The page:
Suad Abdullahi, a second-year political science major, was the only candidate to speak on Thursday’s Associated Students university-owned off-campus senator candidate forum. She is running unopposed with the Isla Vista Party.

Riley Esguerra / Daily Nexus

During the forum, Abdullahi spoke to her qualifications and experience, answering questions on the topic of off campus, university-owned housing.

Upon taking the stage, Abdullahi’s first question dealt with what her first orders of business would be if elected. Abdullahi said she would like to give financial aid to working students who live in university-owned off-campus housing.

“I want to try to see if I can work something out to get students who work above a certain amount of hours to get financial assistance,” she said.

Abdullahi is also a proponent of strengthening the current bus services, as she finds that both freshmen living in the Santa Catalina Residence Halls and other students living in university-owned off-campus housing often have to “put in a little more effort to come to school on time.”

“I think it’s a huge inconvenience even when you live a mile away from campus,” she added.

Abdullahi is also in favor of working with transfer senators, as she claims their constituents often overlap because many transfer students seek residence through university-owned off-campus housing as well.

“I’ve already been working with the current transfer senator that’s running… to do my job effectively, I will also have to be in close contact with people who are also representing the same groups of people that I’m representing,” she said.

Abdullahi said the biggest issue with university-owned off-campus housing is the distance from campus, stating that the extended time it takes to campus is an inconvenience to students.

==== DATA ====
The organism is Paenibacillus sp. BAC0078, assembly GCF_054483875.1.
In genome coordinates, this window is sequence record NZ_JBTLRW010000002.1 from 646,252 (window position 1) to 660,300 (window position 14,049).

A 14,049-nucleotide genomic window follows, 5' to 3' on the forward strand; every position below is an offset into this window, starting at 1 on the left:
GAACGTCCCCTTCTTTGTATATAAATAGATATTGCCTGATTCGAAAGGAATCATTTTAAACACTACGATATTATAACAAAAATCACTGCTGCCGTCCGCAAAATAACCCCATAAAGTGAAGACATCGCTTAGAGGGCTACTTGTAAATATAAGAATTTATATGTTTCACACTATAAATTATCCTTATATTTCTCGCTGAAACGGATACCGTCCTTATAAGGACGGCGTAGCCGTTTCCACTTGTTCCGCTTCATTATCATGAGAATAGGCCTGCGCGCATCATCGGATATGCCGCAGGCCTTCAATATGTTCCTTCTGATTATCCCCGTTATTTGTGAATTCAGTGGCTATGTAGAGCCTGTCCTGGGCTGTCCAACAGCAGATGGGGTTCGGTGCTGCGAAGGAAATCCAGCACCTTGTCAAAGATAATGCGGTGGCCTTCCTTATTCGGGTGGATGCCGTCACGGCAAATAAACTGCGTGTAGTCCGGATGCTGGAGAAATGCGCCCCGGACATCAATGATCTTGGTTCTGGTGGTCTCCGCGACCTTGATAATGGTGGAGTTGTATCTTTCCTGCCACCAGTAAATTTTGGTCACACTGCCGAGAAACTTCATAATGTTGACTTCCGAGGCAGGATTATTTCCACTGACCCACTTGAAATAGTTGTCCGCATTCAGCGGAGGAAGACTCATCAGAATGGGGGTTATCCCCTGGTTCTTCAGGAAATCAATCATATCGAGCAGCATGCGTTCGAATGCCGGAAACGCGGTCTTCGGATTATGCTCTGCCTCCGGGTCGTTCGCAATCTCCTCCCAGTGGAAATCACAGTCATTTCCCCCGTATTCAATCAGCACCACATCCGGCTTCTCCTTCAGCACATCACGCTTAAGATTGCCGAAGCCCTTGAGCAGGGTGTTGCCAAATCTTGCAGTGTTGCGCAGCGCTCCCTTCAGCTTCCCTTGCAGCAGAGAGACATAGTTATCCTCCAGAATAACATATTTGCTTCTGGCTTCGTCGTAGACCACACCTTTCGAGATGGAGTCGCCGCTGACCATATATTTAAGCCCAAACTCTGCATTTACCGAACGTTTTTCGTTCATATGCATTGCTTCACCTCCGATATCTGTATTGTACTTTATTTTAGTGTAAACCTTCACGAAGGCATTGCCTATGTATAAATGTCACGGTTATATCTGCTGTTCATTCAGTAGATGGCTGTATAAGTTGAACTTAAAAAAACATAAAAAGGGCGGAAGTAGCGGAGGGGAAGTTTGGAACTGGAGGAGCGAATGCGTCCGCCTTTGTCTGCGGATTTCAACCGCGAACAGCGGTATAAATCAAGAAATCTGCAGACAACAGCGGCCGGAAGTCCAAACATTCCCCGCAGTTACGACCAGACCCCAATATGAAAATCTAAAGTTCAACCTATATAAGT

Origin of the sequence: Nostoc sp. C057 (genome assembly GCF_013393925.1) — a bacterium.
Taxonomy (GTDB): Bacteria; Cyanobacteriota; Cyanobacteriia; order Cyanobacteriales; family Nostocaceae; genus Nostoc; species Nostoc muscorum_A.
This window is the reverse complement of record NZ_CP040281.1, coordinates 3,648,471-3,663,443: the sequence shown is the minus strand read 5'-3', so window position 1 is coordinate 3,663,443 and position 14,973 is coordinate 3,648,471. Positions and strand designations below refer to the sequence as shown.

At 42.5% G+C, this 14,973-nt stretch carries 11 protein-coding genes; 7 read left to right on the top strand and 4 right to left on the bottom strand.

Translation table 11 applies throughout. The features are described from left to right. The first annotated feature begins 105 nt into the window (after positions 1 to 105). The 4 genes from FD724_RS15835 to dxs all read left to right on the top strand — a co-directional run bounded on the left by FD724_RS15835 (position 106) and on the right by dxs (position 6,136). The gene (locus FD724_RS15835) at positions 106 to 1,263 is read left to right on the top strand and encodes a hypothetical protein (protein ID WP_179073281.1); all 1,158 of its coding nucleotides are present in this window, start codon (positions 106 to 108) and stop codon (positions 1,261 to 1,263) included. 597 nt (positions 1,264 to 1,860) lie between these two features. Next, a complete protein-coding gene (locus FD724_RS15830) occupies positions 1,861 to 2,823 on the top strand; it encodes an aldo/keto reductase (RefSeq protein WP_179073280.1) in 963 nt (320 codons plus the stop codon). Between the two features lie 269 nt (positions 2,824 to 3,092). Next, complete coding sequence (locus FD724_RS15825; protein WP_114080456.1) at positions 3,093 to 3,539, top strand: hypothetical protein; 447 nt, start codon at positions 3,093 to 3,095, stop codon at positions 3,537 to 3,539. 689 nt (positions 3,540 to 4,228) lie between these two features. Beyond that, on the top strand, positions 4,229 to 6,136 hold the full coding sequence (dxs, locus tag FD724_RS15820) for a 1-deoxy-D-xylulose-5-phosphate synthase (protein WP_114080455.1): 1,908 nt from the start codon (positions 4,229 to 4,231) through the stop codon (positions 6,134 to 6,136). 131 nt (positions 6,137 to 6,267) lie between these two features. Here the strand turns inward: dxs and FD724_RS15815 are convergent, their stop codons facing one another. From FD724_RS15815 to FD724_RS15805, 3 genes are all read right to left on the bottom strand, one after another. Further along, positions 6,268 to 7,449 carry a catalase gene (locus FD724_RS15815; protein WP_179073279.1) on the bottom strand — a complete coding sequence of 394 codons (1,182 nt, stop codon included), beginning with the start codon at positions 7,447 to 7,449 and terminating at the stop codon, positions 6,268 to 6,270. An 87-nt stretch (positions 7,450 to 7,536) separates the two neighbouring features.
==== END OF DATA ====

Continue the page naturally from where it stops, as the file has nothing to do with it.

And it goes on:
Parking problems, an issue not necessarily specific to university-owned off-campus housing, was also a point of conversation during the forum. Abdullahi said she believes residents who live the farthest from campus should receive parking priority.

To tackle rising student fees, Abdullahi suggested “looking into the system to see where money is allocated” in order to reallocate funds to help combat the price hike. However, Abdullahi admitted that she is unfamiliar with the system but plans to become more familiar with it in the future.

On the topic of accessibility, specifically between the student body and A.S., Abdullahi would like to bridge the gap by personally approaching students to understand their needs. Furthermore, she would like to augment the current level of representation of university-owned off-campus housing students by moving events that would typically occur on campus to off campus.

“Seeing what students need and asking them personally is something that I intend to do,” she said.

Abdullahi added that she would have no problem holding meetings with students living in university-owned off-campus housing to help inform them of A.S. resources.

When discussing her background, Abdullahi noted that being a woman of color and a first generation student has allowed her to “walk through campus with a few different lenses,” which she believes will ultimately motivate her to be more “sympathetic” to the needs of students. As a Resident Assistant, Abdullahi said her immersion in different student communities has also helped broaden her horizons.

“Once you help everybody at the bottom, everybody else gets helped out as a result,” she said.

Profiles of all 50 A.S. candidates can be viewed here. Voting on G.O.L.D. opens on April 22 at 8 a.m. and will conclude on April 25 at 4 p.m.

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